At five o’clock yesterday afternoon, I stopped by Cruden Bay Golf Club, in northeastern Scotland, on my way back to my hotel. I had played there the day before, and I thought maybe the pro would let me sneak out for five or six holes before dinner. He said OK–but the course was empty, so why stop? Snow began falling as I teed off on 5, but the sun was out again by the time I reached the green. I ended up playing all 18, in a little over two hours, and then ate dinner in the clubhouse, which has huge windows that overlook most of the course.
This morning, there was snow on my rental car, which is a kind of MG I’d never seen before, and I had to scrape the windshield with one of my golf shoes. I played at 8:00 at Fraserburgh Golf Club, a wonderful links course up the coast from Cruden Bay. The Sunday-morning regulars at Fraserburgh choose teams the way my friends and I usually do at home, by pulling balls out of someone’s hat. The temperature was in the mid-30s, and the wind was blowing hard. The golfers below fortified themselves with quite a lot of Budweiser, which one of them referred to as coffee.
In the afternoon, I played at Peterhead Golf Club, which is just a few miles south of Fraserburgh. You park in a public lot on the town side of the Ugie River and cross a footbridge to get to the golf club. They manage tee order slightly differently there:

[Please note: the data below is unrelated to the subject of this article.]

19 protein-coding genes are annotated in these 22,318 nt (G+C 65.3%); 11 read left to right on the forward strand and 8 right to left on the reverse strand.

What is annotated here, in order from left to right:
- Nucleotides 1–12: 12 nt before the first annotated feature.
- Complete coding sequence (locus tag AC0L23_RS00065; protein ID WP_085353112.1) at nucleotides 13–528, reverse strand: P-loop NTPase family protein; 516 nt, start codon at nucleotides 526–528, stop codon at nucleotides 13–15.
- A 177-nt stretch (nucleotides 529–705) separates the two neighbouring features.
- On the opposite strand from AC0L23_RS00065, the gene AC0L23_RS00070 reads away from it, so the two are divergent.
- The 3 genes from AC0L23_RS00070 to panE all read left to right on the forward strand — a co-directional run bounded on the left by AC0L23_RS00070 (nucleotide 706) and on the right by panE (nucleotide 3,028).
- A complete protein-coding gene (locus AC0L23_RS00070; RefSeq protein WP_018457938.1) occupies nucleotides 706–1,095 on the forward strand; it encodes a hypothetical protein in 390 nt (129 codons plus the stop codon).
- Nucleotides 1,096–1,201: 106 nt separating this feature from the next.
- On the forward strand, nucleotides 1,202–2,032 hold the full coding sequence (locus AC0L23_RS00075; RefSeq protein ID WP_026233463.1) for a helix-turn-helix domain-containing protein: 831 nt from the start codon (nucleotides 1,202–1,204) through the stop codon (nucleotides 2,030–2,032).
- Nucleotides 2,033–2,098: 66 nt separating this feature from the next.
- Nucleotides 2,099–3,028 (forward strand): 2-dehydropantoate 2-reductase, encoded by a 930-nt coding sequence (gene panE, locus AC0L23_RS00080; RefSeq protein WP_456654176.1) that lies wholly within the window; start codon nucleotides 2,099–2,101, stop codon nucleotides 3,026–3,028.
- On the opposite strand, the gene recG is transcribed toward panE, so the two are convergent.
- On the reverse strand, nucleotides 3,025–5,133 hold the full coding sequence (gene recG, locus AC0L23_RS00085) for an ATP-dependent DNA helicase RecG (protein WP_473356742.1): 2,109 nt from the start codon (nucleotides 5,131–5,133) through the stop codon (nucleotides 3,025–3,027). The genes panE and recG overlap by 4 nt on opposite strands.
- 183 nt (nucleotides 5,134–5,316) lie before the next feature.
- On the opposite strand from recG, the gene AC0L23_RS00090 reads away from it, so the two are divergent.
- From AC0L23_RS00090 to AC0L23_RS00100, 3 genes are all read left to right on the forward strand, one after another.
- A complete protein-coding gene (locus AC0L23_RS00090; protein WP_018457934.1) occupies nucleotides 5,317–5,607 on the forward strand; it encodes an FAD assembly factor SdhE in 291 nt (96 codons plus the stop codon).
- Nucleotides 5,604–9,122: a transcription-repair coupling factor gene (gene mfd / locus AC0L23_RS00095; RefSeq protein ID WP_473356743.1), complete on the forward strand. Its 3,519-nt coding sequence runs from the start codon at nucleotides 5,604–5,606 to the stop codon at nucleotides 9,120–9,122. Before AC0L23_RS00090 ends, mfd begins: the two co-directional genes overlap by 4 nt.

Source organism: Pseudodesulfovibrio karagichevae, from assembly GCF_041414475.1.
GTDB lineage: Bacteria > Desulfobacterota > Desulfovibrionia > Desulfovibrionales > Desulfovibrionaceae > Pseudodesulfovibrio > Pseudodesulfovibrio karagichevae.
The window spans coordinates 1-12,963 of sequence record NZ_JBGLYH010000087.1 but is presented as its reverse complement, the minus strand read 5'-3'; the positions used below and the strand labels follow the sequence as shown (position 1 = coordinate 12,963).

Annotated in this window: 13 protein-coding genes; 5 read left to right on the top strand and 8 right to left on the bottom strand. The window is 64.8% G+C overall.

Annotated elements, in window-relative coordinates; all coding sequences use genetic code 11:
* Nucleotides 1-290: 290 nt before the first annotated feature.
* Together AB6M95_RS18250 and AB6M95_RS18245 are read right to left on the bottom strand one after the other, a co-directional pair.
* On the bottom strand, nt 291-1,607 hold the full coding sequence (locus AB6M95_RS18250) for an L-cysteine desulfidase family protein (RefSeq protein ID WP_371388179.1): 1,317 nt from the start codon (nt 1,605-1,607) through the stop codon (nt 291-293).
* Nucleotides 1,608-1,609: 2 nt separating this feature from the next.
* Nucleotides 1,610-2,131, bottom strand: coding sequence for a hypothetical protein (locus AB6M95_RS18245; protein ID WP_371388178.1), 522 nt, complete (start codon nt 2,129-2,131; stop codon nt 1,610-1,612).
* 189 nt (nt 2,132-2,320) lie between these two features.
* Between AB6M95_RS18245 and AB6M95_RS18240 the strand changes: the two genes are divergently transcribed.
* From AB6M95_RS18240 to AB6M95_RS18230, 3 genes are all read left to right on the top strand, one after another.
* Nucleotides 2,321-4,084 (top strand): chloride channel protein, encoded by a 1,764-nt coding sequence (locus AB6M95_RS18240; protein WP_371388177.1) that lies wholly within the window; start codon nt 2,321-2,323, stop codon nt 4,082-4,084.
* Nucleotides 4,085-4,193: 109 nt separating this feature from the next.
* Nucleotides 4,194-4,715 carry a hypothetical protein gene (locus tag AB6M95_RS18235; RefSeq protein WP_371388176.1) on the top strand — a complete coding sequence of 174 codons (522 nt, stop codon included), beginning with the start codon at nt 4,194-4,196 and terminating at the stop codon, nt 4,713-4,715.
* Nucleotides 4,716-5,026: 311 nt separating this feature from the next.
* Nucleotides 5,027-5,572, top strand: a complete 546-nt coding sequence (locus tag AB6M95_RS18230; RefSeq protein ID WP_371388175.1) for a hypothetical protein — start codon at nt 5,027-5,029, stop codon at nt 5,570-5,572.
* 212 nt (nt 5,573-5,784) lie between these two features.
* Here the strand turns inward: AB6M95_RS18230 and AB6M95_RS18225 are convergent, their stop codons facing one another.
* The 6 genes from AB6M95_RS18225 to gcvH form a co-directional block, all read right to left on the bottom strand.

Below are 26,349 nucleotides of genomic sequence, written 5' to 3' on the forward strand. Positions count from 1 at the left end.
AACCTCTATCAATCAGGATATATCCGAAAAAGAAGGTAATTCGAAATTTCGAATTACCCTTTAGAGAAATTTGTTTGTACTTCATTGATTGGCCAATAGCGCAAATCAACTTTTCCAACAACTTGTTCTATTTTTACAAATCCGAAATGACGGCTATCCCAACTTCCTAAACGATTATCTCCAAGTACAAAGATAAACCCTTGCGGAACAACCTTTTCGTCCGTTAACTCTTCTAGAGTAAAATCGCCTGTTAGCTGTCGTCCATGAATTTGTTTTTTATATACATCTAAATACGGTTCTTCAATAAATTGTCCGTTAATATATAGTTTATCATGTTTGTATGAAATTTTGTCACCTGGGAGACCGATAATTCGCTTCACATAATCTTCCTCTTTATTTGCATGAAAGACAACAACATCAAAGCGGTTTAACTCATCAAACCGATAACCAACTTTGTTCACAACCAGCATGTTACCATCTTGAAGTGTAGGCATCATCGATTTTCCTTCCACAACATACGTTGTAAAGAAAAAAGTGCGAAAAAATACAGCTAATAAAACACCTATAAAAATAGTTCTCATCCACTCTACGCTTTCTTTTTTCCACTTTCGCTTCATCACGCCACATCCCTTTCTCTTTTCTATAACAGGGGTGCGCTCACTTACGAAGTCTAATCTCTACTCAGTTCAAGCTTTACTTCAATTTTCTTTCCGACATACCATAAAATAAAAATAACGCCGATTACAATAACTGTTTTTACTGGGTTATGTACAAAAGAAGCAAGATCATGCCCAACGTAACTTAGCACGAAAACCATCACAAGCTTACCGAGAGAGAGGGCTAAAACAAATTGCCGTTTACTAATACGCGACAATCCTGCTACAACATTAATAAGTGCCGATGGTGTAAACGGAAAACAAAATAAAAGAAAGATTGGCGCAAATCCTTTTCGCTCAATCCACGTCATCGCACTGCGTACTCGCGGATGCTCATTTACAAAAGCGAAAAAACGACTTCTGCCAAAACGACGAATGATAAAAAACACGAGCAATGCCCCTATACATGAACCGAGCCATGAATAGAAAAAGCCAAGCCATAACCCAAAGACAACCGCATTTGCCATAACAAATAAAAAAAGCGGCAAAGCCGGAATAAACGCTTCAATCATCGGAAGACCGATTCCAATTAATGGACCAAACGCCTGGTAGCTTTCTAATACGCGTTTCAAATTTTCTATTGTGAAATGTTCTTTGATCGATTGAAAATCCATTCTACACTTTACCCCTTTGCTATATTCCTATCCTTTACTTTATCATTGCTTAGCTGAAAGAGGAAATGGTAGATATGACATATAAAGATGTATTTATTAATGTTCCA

I played with Peterhead’s pro, Harry Dougal, who has a crushing handshake and sometimes carries his golf bag like a briefcase. He lost his wife in a car accident eight years ago. He said that swallows nest in the club’s rain shelters–that green shed in the photo is one of them–and return (from South Africa) on the same day every year.
Snow fell hard a couple of holes before I took the photograph above, but it didn’t last very long. I brought four pairs of rain gloves on this trip, and I’ve worn them every round, for warmth. I’ve wiped my nose on them so often that they’re all sort of shiny and stiff. At Fraserburgh, I played with a semi-retired furniture-store owner and a semi-retired fisherman. The fisherman didn’t wear gloves of any kind, because a fisherman’s hands, by comparison with fishing, are never cold.